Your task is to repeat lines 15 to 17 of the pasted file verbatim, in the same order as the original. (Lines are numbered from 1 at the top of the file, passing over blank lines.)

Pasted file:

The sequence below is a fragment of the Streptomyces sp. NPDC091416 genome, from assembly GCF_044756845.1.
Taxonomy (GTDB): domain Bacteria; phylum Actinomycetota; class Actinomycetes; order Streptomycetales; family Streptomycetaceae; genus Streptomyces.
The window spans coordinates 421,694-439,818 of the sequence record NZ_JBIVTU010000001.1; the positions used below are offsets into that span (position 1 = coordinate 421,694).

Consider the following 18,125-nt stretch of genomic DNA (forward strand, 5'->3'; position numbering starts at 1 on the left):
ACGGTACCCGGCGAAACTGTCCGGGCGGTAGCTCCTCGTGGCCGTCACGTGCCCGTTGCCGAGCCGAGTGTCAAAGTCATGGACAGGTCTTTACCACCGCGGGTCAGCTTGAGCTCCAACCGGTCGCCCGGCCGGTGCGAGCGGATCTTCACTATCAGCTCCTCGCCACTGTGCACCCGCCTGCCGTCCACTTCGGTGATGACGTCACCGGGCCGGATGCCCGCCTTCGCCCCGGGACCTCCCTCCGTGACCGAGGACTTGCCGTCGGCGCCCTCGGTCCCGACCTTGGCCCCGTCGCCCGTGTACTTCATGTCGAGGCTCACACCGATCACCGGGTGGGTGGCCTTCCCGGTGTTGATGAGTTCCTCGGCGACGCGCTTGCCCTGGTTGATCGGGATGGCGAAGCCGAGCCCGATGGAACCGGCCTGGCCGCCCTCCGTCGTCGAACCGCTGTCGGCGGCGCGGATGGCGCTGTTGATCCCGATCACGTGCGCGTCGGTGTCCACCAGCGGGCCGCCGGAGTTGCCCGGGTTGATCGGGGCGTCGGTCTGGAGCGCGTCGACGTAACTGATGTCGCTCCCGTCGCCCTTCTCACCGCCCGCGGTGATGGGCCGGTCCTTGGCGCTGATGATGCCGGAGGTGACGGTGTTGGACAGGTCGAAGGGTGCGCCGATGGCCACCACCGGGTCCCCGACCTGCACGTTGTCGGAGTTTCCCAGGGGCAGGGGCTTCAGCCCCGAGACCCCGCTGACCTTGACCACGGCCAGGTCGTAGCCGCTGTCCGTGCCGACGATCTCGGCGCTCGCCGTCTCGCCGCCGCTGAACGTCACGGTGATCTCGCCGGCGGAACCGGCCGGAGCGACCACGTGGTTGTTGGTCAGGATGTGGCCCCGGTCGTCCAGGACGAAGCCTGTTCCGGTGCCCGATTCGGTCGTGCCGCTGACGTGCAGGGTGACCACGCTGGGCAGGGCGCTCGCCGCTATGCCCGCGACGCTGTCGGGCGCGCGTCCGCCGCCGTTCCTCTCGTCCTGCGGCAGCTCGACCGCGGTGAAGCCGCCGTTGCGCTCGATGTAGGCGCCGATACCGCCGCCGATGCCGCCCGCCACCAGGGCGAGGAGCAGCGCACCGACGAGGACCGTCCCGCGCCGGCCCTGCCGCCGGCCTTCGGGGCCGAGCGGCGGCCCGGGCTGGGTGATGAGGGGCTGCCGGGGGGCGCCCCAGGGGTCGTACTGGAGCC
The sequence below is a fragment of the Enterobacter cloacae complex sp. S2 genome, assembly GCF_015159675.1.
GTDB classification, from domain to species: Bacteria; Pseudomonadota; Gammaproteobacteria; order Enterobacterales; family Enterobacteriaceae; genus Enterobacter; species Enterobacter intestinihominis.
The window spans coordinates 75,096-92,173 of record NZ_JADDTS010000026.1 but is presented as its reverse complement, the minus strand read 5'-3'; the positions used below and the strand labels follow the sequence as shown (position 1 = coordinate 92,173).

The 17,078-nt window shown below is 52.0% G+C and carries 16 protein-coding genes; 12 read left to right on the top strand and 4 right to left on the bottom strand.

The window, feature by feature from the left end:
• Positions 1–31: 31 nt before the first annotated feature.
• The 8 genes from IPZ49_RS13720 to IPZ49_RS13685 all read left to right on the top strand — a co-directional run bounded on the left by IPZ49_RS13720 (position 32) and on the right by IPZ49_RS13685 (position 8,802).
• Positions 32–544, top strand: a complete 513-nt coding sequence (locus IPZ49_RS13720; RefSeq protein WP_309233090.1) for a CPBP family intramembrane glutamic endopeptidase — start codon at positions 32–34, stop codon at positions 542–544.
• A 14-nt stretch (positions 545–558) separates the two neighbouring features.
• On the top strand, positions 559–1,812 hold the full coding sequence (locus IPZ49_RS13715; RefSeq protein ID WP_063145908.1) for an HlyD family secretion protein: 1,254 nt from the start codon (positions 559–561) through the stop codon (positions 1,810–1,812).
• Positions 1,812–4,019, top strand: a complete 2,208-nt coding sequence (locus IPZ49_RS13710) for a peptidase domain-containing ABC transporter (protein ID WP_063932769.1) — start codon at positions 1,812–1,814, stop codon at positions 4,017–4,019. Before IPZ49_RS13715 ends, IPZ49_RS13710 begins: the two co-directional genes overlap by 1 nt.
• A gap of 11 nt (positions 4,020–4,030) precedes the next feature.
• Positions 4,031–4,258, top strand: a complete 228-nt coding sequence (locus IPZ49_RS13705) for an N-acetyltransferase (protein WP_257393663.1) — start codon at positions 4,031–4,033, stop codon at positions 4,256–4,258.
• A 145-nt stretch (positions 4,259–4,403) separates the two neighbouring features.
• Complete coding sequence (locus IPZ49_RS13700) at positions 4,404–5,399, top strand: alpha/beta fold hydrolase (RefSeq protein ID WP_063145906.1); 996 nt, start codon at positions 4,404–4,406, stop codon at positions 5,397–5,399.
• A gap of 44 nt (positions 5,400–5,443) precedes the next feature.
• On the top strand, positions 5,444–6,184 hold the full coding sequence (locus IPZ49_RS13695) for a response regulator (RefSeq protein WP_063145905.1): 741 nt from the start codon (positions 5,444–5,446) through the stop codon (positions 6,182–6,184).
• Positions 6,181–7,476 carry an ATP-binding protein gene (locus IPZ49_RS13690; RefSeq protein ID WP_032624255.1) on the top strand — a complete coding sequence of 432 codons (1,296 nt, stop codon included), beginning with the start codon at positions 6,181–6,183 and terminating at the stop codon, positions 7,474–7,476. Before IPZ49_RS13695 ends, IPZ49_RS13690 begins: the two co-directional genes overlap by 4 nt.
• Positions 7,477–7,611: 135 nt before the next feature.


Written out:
• On the top strand, positions 559–1,812 hold the full coding sequence (locus IPZ49_RS13715; RefSeq protein ID WP_063145908.1) for an HlyD family secretion protein: 1,254 nt from the start codon (positions 559–561) through the stop codon (positions 1,810–1,812).
• Positions 1,812–4,019, top strand: a complete 2,208-nt coding sequence (locus IPZ49_RS13710) for a peptidase domain-containing ABC transporter (protein ID WP_063932769.1) — start codon at positions 1,812–1,814, stop codon at positions 4,017–4,019. Before IPZ49_RS13715 ends, IPZ49_RS13710 begins: the two co-directional genes overlap by 1 nt.
• A gap of 11 nt (positions 4,020–4,030) precedes the next feature.